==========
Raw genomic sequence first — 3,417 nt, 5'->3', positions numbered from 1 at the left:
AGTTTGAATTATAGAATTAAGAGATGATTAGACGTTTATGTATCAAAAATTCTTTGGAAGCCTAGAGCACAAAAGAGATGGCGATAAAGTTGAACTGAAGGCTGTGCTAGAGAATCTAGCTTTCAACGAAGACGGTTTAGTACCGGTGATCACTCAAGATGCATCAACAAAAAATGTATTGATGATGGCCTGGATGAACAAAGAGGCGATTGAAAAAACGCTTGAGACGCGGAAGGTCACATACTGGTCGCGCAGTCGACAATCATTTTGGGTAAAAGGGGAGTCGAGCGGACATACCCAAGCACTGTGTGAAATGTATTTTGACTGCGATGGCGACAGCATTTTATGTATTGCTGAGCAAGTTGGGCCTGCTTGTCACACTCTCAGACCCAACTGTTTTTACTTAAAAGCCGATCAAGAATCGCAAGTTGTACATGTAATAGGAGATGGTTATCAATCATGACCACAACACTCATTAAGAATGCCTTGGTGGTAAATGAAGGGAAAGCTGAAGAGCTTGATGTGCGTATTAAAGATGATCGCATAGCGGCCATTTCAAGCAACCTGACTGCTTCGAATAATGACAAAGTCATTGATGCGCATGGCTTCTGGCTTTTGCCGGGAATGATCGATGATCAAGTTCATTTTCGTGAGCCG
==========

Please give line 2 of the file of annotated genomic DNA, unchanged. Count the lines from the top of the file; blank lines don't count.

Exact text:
AGTTTGAATTATAGAATTAAGAGATGATTAGACGTTTATGTATCAAAAATTCTTTGGAAGCCTAGAGCACAAAAGAGATGGCGATAAAGTTGAACTGAAGGCTGTGCTAGAGAATCTAGCTTTCAACGAAGACGGTTTAGTACCGGTGATCACTCAAGATGCATCAACAAAAAATGTATTGATGATGGCCTGGATGAACAAAGAGGCGATTGAAAAAACGCTTGAGACGCGGAAGGTCACATACTGGTCGCGCAGTCGACAATCATTTTGGGTAAAAGGGGAGTCGAGCGGACATACCCAAGCACTGTGTGAAATGTATTTTGACTGCGATGGCGACAGCATTTTATGTATTGCTGAGCAAGTTGGGCCTGCTTGTCACACTCTCAGACCCAACTGTTTTTACTTAAAAGCCGATCAAGAATCGCAAGTTGTACATGTAATAGGAGATGGTTATCAATCATGACCACAACACTCATTAAGAATGCCTTGGTGGTAAATGAAGGGAAAGCTGAAGAGCTTGATGTGCGTATTAAAGATGATCGCATAGCGGCCATTTCAAGCAACCTGACTGCTTCGAATAATGACAAAGTCATTGATGCGCATGGCTTCTGGCTTTTGCCGGGAATGATCGATGATCAAGTTCATTTTCGTGAGCCG